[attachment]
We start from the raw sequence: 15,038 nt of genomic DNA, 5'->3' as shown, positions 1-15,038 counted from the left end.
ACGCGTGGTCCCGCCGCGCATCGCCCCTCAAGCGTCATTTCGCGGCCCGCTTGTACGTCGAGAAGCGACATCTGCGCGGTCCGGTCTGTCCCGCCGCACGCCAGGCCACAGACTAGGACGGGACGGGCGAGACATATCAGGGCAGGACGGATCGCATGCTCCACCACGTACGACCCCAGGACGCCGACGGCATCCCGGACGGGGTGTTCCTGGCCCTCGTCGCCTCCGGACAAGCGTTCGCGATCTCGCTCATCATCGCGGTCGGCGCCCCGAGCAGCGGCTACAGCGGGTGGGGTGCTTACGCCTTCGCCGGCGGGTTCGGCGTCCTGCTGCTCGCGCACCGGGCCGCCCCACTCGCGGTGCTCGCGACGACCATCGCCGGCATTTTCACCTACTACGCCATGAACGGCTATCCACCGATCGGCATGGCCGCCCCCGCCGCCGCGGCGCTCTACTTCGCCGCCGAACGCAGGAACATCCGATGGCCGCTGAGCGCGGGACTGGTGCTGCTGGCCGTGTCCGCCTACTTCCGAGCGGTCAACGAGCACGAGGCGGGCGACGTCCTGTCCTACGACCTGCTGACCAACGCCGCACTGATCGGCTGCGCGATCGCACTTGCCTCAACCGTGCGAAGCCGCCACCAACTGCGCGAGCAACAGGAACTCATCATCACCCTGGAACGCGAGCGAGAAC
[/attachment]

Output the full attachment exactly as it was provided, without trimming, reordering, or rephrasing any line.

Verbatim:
We start from the raw sequence: 15,038 nt of genomic DNA, 5'->3' as shown, positions 1-15,038 counted from the left end.
ACGCGTGGTCCCGCCGCGCATCGCCCCTCAAGCGTCATTTCGCGGCCCGCTTGTACGTCGAGAAGCGACATCTGCGCGGTCCGGTCTGTCCCGCCGCACGCCAGGCCACAGACTAGGACGGGACGGGCGAGACATATCAGGGCAGGACGGATCGCATGCTCCACCACGTACGACCCCAGGACGCCGACGGCATCCCGGACGGGGTGTTCCTGGCCCTCGTCGCCTCCGGACAAGCGTTCGCGATCTCGCTCATCATCGCGGTCGGCGCCCCGAGCAGCGGCTACAGCGGGTGGGGTGCTTACGCCTTCGCCGGCGGGTTCGGCGTCCTGCTGCTCGCGCACCGGGCCGCCCCACTCGCGGTGCTCGCGACGACCATCGCCGGCATTTTCACCTACTACGCCATGAACGGCTATCCACCGATCGGCATGGCCGCCCCCGCCGCCGCGGCGCTCTACTTCGCCGCCGAACGCAGGAACATCCGATGGCCGCTGAGCGCGGGACTGGTGCTGCTGGCCGTGTCCGCCTACTTCCGAGCGGTCAACGAGCACGAGGCGGGCGACGTCCTGTCCTACGACCTGCTGACCAACGCCGCACTGATCGGCTGCGCGATCGCACTTGCCTCAACCGTGCGAAGCCGCCACCAACTGCGCGAGCAACAGGAACTCATCATCACCCTGGAACGCGAGCGAGAAC